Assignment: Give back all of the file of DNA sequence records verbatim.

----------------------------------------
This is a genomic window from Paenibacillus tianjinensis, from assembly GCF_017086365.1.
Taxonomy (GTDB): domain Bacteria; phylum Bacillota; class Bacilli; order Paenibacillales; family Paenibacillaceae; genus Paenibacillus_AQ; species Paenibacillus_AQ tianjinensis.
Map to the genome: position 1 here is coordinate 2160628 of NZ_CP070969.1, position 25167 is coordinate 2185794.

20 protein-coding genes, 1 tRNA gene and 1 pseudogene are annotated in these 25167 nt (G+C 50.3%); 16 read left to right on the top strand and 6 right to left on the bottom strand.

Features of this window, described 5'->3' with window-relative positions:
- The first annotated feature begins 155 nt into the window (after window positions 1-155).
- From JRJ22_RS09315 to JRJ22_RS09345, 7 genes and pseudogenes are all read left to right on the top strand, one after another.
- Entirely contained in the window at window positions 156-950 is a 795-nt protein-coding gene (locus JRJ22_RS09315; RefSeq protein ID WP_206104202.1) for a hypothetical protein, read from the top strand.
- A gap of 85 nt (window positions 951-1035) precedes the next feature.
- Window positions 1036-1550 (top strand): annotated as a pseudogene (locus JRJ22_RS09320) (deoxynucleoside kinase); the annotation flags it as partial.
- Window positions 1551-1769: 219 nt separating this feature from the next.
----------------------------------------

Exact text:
This is a genomic window from Paenibacillus tianjinensis, from assembly GCF_017086365.1.
Taxonomy (GTDB): domain Bacteria; phylum Bacillota; class Bacilli; order Paenibacillales; family Paenibacillaceae; genus Paenibacillus_AQ; species Paenibacillus_AQ tianjinensis.
Map to the genome: position 1 here is coordinate 2160628 of NZ_CP070969.1, position 25167 is coordinate 2185794.

20 protein-coding genes, 1 tRNA gene and 1 pseudogene are annotated in these 25167 nt (G+C 50.3%); 16 read left to right on the top strand and 6 right to left on the bottom strand.

Features of this window, described 5'->3' with window-relative positions:
- The first annotated feature begins 155 nt into the window (after window positions 1-155).
- From JRJ22_RS09315 to JRJ22_RS09345, 7 genes and pseudogenes are all read left to right on the top strand, one after another.
- Entirely contained in the window at window positions 156-950 is a 795-nt protein-coding gene (locus JRJ22_RS09315; RefSeq protein ID WP_206104202.1) for a hypothetical protein, read from the top strand.
- A gap of 85 nt (window positions 951-1035) precedes the next feature.
- Window positions 1036-1550 (top strand): annotated as a pseudogene (locus JRJ22_RS09320) (deoxynucleoside kinase); the annotation flags it as partial.
- Window positions 1551-1769: 219 nt separating this feature from the next.